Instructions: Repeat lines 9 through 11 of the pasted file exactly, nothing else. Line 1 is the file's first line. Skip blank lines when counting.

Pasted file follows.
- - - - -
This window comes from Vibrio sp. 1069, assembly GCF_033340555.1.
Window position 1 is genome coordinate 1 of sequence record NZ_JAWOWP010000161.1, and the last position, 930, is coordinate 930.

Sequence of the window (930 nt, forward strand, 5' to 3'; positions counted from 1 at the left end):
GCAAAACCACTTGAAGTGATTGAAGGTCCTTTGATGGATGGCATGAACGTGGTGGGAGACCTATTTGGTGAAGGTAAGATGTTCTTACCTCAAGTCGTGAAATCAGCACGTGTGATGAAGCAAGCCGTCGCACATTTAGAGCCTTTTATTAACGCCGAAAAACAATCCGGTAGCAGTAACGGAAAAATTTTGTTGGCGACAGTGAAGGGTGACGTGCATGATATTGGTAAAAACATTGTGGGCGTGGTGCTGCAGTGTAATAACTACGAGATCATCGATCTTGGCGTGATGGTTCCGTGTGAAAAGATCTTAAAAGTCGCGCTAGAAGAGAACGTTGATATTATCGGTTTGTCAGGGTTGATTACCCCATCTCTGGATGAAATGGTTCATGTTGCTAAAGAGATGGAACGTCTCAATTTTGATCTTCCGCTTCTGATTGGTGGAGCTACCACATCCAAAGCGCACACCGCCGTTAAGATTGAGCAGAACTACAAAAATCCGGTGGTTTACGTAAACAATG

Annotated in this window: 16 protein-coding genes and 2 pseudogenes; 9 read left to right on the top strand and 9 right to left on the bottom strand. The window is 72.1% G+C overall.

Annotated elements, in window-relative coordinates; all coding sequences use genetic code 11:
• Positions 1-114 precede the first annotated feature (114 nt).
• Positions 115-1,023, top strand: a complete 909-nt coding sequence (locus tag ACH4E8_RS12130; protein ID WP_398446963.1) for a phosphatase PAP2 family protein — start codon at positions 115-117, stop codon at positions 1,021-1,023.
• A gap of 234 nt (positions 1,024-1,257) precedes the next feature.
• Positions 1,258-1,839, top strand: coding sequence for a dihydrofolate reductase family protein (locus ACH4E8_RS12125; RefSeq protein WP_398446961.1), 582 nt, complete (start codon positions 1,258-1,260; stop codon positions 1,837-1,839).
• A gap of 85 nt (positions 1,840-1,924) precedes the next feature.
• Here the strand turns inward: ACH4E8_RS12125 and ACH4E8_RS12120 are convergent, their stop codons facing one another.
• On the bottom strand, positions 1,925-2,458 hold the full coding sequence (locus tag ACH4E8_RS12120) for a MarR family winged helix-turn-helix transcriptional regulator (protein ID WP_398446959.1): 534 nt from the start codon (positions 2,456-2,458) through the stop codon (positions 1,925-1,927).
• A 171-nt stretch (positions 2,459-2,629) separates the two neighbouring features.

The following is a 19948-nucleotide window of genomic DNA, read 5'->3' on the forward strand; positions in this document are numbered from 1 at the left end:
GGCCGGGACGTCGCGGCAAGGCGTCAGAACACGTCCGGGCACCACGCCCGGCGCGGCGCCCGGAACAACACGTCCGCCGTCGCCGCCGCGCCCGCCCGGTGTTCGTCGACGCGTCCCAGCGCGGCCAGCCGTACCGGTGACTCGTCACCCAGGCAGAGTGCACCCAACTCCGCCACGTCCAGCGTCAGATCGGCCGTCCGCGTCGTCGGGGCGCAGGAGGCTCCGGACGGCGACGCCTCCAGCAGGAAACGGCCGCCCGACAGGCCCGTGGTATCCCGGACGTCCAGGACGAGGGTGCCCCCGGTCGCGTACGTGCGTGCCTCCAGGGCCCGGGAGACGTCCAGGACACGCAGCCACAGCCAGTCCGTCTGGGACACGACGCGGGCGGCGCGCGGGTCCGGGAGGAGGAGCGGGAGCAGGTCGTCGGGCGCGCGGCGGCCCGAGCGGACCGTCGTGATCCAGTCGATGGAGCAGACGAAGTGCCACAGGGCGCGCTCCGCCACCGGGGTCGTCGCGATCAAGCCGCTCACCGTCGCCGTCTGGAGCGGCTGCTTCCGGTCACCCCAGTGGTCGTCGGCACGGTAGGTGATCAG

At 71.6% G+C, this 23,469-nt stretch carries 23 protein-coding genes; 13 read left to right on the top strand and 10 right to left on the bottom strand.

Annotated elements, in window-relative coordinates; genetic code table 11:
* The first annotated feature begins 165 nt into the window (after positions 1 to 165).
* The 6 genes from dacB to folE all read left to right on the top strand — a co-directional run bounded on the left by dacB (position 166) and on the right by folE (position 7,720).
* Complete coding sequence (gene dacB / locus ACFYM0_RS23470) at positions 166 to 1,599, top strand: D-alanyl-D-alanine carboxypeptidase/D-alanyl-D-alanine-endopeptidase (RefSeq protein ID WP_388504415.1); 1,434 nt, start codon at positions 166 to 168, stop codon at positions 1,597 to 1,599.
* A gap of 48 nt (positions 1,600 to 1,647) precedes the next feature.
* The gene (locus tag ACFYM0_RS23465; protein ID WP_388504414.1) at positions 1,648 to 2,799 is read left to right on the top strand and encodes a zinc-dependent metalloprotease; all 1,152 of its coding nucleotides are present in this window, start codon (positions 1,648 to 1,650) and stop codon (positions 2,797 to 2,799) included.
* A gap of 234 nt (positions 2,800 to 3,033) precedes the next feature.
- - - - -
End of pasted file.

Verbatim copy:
• A gap of 234 nt (positions 1,024-1,257) precedes the next feature.
• Positions 1,258-1,839, top strand: coding sequence for a dihydrofolate reductase family protein (locus ACH4E8_RS12125; RefSeq protein WP_398446961.1), 582 nt, complete (start codon positions 1,258-1,260; stop codon positions 1,837-1,839).
• A gap of 85 nt (positions 1,840-1,924) precedes the next feature.